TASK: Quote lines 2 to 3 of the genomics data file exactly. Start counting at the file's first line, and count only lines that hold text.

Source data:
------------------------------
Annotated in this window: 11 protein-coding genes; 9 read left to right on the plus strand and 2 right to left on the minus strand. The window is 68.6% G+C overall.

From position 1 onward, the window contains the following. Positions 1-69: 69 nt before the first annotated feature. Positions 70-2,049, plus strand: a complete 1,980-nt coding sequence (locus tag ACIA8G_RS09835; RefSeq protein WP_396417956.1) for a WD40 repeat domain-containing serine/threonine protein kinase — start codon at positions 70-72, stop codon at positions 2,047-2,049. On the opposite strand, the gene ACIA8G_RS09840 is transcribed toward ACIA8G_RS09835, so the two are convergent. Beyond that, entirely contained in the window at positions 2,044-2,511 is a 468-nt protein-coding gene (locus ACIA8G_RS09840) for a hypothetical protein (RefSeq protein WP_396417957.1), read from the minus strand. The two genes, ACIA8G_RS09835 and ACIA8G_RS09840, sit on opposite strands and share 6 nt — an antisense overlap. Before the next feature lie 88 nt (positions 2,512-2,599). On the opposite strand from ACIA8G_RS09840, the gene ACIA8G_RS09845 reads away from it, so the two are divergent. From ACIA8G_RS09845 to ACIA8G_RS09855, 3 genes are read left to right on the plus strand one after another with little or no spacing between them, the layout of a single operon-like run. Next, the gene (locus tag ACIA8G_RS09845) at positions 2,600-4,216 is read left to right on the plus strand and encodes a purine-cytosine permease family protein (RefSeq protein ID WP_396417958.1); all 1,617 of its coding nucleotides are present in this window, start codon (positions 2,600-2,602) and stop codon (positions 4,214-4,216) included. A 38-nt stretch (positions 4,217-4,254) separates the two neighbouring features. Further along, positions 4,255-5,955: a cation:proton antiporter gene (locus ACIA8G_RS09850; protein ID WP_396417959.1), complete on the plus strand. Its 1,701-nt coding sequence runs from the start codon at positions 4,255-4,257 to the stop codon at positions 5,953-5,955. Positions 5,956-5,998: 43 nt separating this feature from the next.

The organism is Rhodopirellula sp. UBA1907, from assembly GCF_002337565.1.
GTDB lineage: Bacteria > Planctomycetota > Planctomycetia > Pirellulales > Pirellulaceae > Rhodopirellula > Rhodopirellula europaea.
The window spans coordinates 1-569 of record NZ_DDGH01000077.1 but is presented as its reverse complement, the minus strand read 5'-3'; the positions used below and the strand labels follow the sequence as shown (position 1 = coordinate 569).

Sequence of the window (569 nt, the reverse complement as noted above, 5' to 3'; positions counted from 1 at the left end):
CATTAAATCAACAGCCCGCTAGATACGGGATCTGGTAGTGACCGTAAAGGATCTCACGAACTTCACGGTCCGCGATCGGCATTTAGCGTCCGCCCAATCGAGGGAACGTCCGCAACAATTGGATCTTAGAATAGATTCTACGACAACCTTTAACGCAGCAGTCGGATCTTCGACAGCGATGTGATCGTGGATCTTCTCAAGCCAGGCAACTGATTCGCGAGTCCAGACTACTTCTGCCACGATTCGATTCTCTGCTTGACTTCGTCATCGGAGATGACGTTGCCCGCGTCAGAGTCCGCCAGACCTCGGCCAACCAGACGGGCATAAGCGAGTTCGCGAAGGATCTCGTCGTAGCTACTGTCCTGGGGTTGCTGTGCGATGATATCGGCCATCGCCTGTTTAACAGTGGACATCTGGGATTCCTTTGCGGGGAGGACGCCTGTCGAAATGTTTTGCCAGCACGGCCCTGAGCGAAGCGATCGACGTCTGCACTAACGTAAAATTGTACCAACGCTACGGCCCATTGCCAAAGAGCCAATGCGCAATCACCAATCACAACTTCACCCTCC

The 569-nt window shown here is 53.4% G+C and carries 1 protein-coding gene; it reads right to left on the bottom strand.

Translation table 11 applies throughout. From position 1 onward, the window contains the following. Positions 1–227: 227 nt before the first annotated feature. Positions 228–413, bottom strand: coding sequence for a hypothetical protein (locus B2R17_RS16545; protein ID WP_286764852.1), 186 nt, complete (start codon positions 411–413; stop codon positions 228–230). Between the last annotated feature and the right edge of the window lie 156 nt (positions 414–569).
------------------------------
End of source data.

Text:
From position 1 onward, the window contains the following. Positions 1-69: 69 nt before the first annotated feature. Positions 70-2,049, plus strand: a complete 1,980-nt coding sequence (locus tag ACIA8G_RS09835; RefSeq protein WP_396417956.1) for a WD40 repeat domain-containing serine/threonine protein kinase — start codon at positions 70-72, stop codon at positions 2,047-2,049. On the opposite strand, the gene ACIA8G_RS09840 is transcribed toward ACIA8G_RS09835, so the two are convergent. Beyond that, entirely contained in the window at positions 2,044-2,511 is a 468-nt protein-coding gene (locus ACIA8G_RS09840) for a hypothetical protein (RefSeq protein WP_396417957.1), read from the minus strand. The two genes, ACIA8G_RS09835 and ACIA8G_RS09840, sit on opposite strands and share 6 nt — an antisense overlap. Before the next feature lie 88 nt (positions 2,512-2,599). On the opposite strand from ACIA8G_RS09840, the gene ACIA8G_RS09845 reads away from it, so the two are divergent. From ACIA8G_RS09845 to ACIA8G_RS09855, 3 genes are read left to right on the plus strand one after another with little or no spacing between them, the layout of a single operon-like run. Next, the gene (locus tag ACIA8G_RS09845) at positions 2,600-4,216 is read left to right on the plus strand and encodes a purine-cytosine permease family protein (RefSeq protein ID WP_396417958.1); all 1,617 of its coding nucleotides are present in this window, start codon (positions 2,600-2,602) and stop codon (positions 4,214-4,216) included. A 38-nt stretch (positions 4,217-4,254) separates the two neighbouring features. Further along, positions 4,255-5,955: a cation:proton antiporter gene (locus ACIA8G_RS09850; protein ID WP_396417959.1), complete on the plus strand. Its 1,701-nt coding sequence runs from the start codon at positions 4,255-4,257 to the stop codon at positions 5,953-5,955. Positions 5,956-5,998: 43 nt separating this feature from the next.

The organism is Rhodopirellula sp. UBA1907, from assembly GCF_002337565.1.